INDIANAPOLIS – The NFL and Indianapolis Colts are taking small steps in returning to some level of normalcy.
Beginning Tuesday, teams in compliance with state and local health requirements under the COVID-19 pandemic can take the first step toward reopening their facilities. Team headquarters have been closed to all personnel since mid-March.
“We’re taking it gradual and following the guidelines set forth by the NFL,’’ Steve Campbell, the Colts’ vice-president of communications, said Saturday. “We’re making sure we check all the boxes.’’
One notable aspect of the first phase of the reopening is coaches are not allowed in the building. There is no timetable for when coaches and players will be allowed back into the facility.
A byproduct of team facilities being closed has been all offseason workout programs being held on a virtual platform.
The NFL sent teams a memorandum Friday outlining the “phased approach’’ that must be followed. On May 6, the league provided teams with a set of protocols developed by Dr. Allen Sills, its lead medical officer that had to be met prior to the gradual reopening of facilities.
Among the main points of the phased reopening:
- No more than 50 percent of a team’s staff is allowed at the facility with a maximum of 75.
- No members of the coaching staff are permitted in the facility. That is to maintain a competitive balance among all 32 teams. Some teams might be governed by stricter stay-at-home guidelines.
- The only players allowed at a facility are ones in the midst of injury rehabilitation. To accommodate those players, the strength and conditioning coach is permitted to return.
- Teams must promptly report any employee testing positive for COVID-19.
In Friday’s memo, commissioner Roger Goodell said, “This first phase of reopening is an important step in demonstrating our ability to operate safely and effectively, even in the current environment. After we implement this first phase, and as more states and localities enact policies that allow more club facilities to re-open, I expect that additional staff, likely including coaching staff, will be allowed to return to club facilities in a relatively short time.’’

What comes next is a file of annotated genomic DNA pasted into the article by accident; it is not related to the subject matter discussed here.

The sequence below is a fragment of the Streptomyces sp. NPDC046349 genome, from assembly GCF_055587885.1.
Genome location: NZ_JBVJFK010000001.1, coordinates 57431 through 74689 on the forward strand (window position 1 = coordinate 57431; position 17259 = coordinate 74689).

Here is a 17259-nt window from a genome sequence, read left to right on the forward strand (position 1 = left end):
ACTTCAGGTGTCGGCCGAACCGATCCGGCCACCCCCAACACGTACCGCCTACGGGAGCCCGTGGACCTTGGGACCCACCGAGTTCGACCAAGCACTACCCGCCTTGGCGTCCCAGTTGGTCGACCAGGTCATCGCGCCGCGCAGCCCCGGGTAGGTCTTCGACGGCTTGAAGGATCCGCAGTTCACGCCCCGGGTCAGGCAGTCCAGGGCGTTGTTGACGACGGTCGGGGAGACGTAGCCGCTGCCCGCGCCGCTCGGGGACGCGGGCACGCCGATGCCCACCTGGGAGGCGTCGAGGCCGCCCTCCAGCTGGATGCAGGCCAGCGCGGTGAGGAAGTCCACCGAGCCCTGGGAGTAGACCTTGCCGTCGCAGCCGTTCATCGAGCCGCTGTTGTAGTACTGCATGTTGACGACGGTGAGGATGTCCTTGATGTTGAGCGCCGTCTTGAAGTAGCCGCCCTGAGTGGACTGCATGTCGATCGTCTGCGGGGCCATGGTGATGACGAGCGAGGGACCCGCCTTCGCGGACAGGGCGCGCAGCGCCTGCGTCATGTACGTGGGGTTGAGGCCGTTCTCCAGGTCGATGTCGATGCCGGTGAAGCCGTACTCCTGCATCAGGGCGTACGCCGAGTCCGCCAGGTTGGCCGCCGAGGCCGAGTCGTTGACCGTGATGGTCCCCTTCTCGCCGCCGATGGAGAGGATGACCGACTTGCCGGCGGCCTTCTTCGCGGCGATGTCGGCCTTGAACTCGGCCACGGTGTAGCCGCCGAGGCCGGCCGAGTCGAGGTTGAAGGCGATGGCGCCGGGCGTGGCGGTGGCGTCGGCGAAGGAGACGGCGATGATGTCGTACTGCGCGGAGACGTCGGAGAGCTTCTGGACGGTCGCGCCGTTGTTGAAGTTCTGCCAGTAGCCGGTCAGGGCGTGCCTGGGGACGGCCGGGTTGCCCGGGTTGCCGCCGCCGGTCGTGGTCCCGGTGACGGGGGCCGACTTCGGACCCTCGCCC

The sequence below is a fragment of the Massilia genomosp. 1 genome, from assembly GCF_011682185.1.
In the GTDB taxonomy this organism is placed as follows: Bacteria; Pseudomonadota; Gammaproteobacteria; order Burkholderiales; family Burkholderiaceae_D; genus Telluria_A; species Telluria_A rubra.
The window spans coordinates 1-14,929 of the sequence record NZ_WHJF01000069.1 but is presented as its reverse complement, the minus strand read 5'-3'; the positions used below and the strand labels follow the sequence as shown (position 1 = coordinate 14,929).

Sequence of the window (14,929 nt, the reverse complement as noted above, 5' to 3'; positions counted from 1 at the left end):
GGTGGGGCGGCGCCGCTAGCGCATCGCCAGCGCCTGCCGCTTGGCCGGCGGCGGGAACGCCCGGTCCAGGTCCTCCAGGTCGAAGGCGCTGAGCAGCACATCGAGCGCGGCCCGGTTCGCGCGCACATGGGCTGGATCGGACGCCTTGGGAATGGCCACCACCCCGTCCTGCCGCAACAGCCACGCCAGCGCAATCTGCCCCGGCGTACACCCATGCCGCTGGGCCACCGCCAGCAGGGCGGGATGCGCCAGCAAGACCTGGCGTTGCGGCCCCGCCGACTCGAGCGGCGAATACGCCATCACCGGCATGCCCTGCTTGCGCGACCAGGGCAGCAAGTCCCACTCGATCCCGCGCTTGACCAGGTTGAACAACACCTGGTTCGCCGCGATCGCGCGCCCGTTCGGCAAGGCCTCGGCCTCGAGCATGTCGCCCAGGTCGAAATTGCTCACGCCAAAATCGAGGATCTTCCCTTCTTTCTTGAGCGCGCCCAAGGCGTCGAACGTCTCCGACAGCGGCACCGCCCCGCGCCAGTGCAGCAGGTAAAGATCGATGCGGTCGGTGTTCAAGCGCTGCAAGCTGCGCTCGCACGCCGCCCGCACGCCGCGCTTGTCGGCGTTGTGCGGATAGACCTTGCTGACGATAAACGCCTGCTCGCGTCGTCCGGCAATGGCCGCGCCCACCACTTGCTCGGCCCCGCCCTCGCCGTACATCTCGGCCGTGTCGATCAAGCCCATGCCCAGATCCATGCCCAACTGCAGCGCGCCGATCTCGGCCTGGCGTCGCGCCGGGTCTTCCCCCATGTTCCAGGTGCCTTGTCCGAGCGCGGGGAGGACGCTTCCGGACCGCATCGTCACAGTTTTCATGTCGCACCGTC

The NFL released the 2020 schedule last week. The preseason begins Aug. 6 with the Pro Football Hall of Fame Game in Canton, Ohio – Pittsburgh vs. Dallas – and the Sept. 10 regular-season opener features Houston at Super Bowl champion Kansas City.
The Colts open the regular season Sept. 13 at Jacksonville.
Under normal circumstances, the team’s offseason program would end the third week of June and players would report to Grand Park Sports Campus in Westfield in late July for training camp.
Now, uncertainty rules.
It’s conceivable the NFL’s graduated re-opening won’t allow players to report until after their team’s offseason program has ended. And no one knows if/when training camp will actually open. There is a designated “down time’’ for players between the end of offseason workouts and camp.
The Colts are undoubtedly considering all their options. That probably includes holding training camp at their West 56th Street complex rather than in Westfield.
“There’s just so much we don’t know right now,’’ Campbell said.
A few players admitted they won’t be overly concerned when they are allowed to return.
“I mean, there are always risks,’’ wideout T.Y. Hilton said. “But I mean if we’re able to go out there, we pretty much have cleared all the things that we need to clear. So, I don’t think it’ll be a problem.’’
Added cornerback Kenny Moore II: “If we’re able to go to work, there’s not much for me to ask. I mean, if everything is safe and healthy and we’re all screened and everybody is passing the test, I don’t see a worry there.’’
You can follow Mike Chappell on Twitter at @mchappell51.